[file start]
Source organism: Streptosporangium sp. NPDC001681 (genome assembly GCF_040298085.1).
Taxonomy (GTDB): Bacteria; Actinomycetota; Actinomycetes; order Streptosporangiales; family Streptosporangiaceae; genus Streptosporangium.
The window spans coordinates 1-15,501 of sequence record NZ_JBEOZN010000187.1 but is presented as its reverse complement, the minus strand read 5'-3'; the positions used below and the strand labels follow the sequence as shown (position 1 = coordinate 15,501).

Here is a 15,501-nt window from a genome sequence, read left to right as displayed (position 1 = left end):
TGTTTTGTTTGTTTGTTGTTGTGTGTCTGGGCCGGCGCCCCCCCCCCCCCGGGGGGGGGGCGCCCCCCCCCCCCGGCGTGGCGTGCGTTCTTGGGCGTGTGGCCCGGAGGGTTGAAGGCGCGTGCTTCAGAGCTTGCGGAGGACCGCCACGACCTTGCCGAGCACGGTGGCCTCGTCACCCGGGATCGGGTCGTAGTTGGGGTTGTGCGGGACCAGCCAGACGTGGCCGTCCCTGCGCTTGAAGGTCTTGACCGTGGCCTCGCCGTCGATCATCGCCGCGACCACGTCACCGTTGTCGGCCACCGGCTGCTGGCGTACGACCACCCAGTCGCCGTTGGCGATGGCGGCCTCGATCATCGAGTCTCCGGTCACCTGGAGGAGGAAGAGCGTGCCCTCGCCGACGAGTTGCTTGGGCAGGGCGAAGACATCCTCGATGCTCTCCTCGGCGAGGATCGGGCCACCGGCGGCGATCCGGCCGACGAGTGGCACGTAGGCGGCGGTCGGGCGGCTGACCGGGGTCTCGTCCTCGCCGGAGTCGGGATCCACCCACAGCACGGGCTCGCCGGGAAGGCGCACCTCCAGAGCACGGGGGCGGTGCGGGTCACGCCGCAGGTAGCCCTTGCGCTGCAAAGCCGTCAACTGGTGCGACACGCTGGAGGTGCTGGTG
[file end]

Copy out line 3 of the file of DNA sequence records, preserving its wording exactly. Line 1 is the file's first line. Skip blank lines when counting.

The window spans coordinates 1-15,501 of sequence record NZ_JBEOZN010000187.1 but is presented as its reverse complement, the minus strand read 5'-3'; the positions used below and the strand labels follow the sequence as shown (position 1 = coordinate 15,501).